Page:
Barcelona and Atletico Madrid proving great rivals, and great contrasts, for these times

Barcelona and Atletico Madrid, attacking acrobats and dogged defenders, beauty and brawn, and antagonists in one of the most pleasing rivalries in world football today, writes Andy Mitten.

Barcelona's Neymar and Atletico Madrid's Antoine Griezmann battle for the ball during their Champions League contest on Tuesday night. Pau Barrena / AFP / April 5, 2016
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There will be a time when Barcelona are not the planet's best team and Atletico Madrid are no longer a testimony to Diego Simeone's leadership and an outstanding youth policy.

It is a time, probably when the financial might of England's Premier League will see the best players there, that neither cules nor Atleti fans want to contemplate, but they will also look back at the brilliance of their teams in this decade and the epic, frenetic encounters between them.

The latest was Tuesday night when Atleti rattled Barca so much that the huge 88,534 Camp Nou crowd dug deep to produce its best atmosphere of the season. Having seen the red and whites win the league in their home two years earlier, Barca fans know that Atletico are the real deal. They understand that pupas tag which stuck with them for so long, the tag of being a team who lost their nerve when they most showed promise, has long gone.

Luis Enrique knows it too – and like the crowd he was pumped up and urging his team on. It made for a glorious spectacle.

Read more: Atletico Madrid's Fernando Torres – 'With 11 we would have won without any doubt'

Also see: Luis Suarez fires Barcelona back after sent-off Fernando Torres sparks Atletico – in pictures

Barca know that what Atletico lack in the sublime talents of Luis Suarez, Neymar and the world's best player Lionel Messi, they can attempt to bridge with an obstinate brilliance and spirit which not only comes from the manager, but the many youth products in the team who grew up as Atleti fans.

Atletico are no paupers but, working on a budget a third of Spain’s biggest two, they have to be creative.

Half of Atleti’s outfield players on Tuesday were homegrown. Gabi, Fernando Torres and Koke are Madrid boys who have played for club and country. Saul Niguez has been at the club since 15. Lucas Hernandez, the son of a former Atletico player, was 14 when he joined. They are supplemented by intelligent signings, often from the South American market.

One of their most gifted homegrown heroes has been Torres. On Tuesday, he went from hero to villain in the space of eight minutes. Known as ‘the boy’ because that is what he was when he made his first team debut, he put his side ahead after 25 minutes before receiving a second, needless, yellow card after 33. Until then, Atletico were superior.

It was similar in January when Spain’s best two sides so far this season met at Camp Nou. Then, Koke gave his side the lead before Barca began to work through their gears and dominate. Their task was aided as two defenders, Filipe Luis and Diego Godin, were dismissed. They won 2-1.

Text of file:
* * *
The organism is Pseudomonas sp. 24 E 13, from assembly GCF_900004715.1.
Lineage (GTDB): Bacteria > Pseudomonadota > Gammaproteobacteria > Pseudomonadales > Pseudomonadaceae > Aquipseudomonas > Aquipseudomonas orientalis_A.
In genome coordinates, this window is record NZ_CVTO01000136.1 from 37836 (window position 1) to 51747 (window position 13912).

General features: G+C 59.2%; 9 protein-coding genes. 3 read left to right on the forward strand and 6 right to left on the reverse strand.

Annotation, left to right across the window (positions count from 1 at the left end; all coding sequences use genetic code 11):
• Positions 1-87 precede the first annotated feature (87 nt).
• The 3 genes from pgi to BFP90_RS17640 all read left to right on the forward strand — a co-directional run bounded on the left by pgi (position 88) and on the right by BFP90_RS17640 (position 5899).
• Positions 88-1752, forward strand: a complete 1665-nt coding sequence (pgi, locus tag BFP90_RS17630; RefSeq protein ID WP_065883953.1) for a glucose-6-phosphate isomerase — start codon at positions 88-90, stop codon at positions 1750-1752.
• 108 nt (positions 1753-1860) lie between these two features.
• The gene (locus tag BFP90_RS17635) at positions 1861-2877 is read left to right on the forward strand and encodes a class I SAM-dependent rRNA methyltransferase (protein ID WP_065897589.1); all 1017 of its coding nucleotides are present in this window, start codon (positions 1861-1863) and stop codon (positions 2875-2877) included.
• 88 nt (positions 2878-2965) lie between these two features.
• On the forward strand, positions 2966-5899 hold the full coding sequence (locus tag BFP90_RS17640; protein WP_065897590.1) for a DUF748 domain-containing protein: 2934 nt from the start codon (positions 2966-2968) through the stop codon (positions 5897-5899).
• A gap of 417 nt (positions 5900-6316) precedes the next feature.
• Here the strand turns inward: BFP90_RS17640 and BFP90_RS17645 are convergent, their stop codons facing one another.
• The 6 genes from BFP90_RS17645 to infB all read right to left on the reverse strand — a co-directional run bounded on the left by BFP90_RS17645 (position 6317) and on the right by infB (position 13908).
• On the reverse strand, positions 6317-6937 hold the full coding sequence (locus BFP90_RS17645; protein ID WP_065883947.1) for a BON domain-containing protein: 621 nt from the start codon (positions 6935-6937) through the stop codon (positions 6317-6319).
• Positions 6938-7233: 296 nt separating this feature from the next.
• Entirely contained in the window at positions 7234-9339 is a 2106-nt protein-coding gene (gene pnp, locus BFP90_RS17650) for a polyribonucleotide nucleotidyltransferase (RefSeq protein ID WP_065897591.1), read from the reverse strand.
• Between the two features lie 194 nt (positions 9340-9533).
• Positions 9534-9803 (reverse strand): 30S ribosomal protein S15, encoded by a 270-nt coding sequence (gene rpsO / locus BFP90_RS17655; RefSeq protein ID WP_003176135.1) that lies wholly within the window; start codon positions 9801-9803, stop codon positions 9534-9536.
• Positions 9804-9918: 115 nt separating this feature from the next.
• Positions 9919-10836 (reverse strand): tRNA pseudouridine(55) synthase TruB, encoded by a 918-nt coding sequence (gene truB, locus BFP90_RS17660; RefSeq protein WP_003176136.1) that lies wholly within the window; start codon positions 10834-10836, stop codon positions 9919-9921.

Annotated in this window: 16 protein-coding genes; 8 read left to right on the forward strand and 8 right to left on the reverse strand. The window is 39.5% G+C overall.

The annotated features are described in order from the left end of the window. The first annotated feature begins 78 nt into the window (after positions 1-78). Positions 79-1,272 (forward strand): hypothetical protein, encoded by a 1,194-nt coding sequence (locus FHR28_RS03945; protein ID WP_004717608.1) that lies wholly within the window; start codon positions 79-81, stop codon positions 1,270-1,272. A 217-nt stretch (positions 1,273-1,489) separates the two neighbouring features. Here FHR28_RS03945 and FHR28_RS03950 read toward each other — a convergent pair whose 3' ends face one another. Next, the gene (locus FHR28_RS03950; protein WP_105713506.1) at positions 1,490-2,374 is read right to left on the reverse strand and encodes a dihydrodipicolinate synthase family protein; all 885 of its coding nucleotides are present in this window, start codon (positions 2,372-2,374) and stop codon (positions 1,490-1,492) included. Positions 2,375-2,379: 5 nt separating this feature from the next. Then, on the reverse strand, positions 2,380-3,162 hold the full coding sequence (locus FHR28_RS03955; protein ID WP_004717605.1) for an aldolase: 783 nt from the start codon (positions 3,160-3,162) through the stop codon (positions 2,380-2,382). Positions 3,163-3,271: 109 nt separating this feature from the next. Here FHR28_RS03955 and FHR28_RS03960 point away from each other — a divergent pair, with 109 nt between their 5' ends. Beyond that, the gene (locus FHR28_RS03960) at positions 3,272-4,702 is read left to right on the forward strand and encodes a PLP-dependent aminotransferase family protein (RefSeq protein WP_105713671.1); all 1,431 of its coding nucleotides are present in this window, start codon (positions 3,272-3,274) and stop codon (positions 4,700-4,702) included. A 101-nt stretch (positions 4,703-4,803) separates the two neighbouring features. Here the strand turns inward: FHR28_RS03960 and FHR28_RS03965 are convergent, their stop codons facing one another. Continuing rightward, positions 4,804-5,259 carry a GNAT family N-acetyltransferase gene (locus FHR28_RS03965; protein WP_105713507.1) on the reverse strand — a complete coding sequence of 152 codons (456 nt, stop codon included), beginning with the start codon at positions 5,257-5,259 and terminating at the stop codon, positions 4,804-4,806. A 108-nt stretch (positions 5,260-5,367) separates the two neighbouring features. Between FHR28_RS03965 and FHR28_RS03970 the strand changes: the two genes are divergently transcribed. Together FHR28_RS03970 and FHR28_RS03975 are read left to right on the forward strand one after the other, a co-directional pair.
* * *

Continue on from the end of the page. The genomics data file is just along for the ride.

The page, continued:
On Tuesday, Koke set up Torres, who turned and place the ball through the legs of Marc-Andre ter Stegen. Again, though, Atletico lost a man.

Again, Barça began to dominate and won 2-1, this time thanks to two Luis Suarez goals.

It was the first time that Barca have won seven consecutive games against Atletico in their history, but, once again, there was controversy. Before he scored his 44th and 45th goals of the season, Suarez appeared to lash out at right back Juanfran.

“They protect Barca,” said Filipe Luis of referees. “There is a worry that they’re going to get knocked out. I don’t know what a Barcelona player has to do to get sent off.”

Simeone added: “I can’t say what I want ... I need to think about what I’m saying so I don’t say anything I shouldn’t.”

Barca only need to draw in the second leg next week to reach another semi-final, but Atletico have an away goal and Barca have only kept one clean sheet in 13 European games against Spanish opponents. A 1-0 win will be enough and Atletico have enough to blunt Barca with 11 men.

But getting the result as they did in 2013/14 when they went six games unbeaten against Barca is proving harder. And they can’t afford to lose men – always a possibility with their combative approach.

“I take responsibility for our defeat but now more than ever let’s go to the Calderon for a comeback,” said Torres. “On the personal side I am very sad and feel very responsible. With 11 it would have been different. It’s a complicated situation for me. It’s one of my worst days as a footballer.

“They were two plays which could be a card or not. What’s a shame is that Uefa are more worried about the colours of the shirts and not choosing a referee of the right level.”

Enrique was effusive about his victorious side.

“We must appreciate the difficulty that it is to play against Atletico,” he said. “With this attitude and these players we will go to the end of the world.”

And so will Atletico, as these two greats rivals of these times serve up more enrapturing encounters.

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